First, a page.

Whilst I imagined studying at a Swedish university would be completely different to studying at QUT, it is amazing how many features of uni life are the same, and how many are different. I am currently studying Environmental Economics at the University of Gothenburg. For those of you that may be wondering what studying in Sweden is like, here are some features of a Gothenburg university.
Firstly, classes are divided into time slots. You may have a lecture or seminar at 9:15-12:15 or from 1:15-4:15. During this time, you will normally have two 15 minute breaks to enjoy Fika, and discuss the subject with fellow classmates; and yes, these three hour lecture slots can be pretty full-on so this is one thing I’m glad QUT doesn’t have. Whilst lectures follow the same format as QUT in that your lecturer will present information and answer questions, the lectures are not recorded so if you decide to skip a class, you do so at your own risk!!
You might also find that you have seminars. Seminars are compulsory and a time for discussion – as an introvert, this type of learning did initially fill me with dread. However, normally the lecturer will give you academic papers to read prior to the class as well as focus questions. The seminars have actually been such a good way to be able to see a variety of opinions in a relaxed environment. It’s also amazing how much more you remember about a topic when you’ve had to discuss it with a group of people.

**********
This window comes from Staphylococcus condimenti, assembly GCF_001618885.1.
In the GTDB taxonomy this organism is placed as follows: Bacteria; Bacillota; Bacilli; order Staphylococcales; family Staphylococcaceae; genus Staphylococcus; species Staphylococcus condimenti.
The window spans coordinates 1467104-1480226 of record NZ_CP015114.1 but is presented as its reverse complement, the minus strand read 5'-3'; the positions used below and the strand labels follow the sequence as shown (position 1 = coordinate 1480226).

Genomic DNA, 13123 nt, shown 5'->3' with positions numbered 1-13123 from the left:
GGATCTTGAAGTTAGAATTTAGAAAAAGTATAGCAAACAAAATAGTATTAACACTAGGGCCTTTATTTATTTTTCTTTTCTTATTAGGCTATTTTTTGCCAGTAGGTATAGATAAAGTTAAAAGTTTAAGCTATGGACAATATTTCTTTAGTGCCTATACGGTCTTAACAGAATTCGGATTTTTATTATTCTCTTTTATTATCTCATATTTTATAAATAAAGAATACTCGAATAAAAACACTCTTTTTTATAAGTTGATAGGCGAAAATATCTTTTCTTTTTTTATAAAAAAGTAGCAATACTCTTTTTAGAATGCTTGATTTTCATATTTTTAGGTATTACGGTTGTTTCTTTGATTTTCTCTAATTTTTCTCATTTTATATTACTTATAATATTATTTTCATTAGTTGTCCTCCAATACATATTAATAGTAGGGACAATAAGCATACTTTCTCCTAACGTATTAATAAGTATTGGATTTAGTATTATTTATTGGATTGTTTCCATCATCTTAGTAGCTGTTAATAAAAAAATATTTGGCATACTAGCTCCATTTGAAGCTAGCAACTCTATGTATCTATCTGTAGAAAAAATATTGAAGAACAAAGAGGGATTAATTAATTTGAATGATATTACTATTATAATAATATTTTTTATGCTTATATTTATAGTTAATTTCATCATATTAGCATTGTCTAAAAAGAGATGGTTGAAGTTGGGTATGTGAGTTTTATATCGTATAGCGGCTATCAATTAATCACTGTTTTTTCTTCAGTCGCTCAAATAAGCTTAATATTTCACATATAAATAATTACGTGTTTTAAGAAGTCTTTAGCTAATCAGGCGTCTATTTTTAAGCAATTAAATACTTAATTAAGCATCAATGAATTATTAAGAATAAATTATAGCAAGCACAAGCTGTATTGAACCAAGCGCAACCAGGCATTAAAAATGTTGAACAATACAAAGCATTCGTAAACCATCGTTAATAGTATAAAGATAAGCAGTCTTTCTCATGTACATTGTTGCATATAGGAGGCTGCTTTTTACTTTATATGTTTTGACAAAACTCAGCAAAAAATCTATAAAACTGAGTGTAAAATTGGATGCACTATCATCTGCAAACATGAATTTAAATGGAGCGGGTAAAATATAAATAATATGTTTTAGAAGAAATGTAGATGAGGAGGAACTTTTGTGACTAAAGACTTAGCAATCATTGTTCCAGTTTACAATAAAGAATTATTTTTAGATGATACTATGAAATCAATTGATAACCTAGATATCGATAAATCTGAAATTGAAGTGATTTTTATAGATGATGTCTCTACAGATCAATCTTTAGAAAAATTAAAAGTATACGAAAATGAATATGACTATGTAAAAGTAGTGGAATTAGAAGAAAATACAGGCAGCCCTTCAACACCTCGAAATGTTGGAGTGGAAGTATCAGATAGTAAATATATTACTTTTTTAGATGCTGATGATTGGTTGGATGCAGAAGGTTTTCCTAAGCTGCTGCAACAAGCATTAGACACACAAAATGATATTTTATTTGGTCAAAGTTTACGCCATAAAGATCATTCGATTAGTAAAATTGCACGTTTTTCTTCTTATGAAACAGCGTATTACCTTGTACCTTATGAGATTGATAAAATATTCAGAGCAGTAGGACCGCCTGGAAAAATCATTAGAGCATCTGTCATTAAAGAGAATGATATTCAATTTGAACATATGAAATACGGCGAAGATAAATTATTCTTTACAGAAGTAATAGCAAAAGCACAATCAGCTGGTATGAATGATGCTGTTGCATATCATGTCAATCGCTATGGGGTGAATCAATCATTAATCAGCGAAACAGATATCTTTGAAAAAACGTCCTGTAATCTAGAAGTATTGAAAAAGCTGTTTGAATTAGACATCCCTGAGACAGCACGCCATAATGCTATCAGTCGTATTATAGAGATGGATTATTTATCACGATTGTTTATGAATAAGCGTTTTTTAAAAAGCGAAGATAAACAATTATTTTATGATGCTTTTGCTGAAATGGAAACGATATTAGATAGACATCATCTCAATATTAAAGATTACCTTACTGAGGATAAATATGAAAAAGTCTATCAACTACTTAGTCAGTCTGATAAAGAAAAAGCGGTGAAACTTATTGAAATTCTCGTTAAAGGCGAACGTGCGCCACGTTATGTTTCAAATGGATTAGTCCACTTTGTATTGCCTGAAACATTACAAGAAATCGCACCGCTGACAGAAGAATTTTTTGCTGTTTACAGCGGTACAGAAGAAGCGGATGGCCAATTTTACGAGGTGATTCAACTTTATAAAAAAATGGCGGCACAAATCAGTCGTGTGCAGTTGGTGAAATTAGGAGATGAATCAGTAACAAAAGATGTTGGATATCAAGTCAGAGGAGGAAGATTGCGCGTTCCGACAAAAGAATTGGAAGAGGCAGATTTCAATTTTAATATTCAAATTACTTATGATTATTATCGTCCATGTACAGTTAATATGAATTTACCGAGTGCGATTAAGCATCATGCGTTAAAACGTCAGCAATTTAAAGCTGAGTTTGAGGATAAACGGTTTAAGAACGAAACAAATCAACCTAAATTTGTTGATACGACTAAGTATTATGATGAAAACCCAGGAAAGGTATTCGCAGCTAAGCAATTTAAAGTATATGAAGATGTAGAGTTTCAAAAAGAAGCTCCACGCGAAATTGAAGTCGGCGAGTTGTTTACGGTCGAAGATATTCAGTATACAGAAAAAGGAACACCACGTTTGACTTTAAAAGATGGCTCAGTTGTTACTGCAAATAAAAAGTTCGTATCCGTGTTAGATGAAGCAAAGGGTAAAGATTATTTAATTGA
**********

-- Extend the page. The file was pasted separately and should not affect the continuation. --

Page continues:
Secondly, lecturer and student communication is something that is really valued. I don’t actually know if it is just because my lecturer is friendly and awesome, or if this is something all Swedish lecturers aim to do, but in my first few weeks of the beginning of the subject, a meet-up was organised at a local pub for all class mates to meet and get-to-know our lecturer. It’s a chance for the lecturer to learn your name as well as what you want to get out of the subject. It was also a great opportunity for one to meet other people studying the subject and form study groups.
Now we get to the important (and probably my favourite) feature of studying in Gothenburg! Speaking to a Swedish friend recently, the marking system at universities in Sweden consists of either failing, passing or obtaining a high pass. Unlike Australia, students do not have a GPA they have to maintain. Whilst Swedish university marks may play a role with obtaining a job in competitive professions, generally, the individual and the skills they possess from extra-curricular activities are valued more than the standard of marks.
There are so many differences between QUT and the University of Gothenburg – from little things like the doors opening the opposite way, to major differences like three hour lecture times. Both have their rewarding and tedious elements – but it’s all the life of the student!!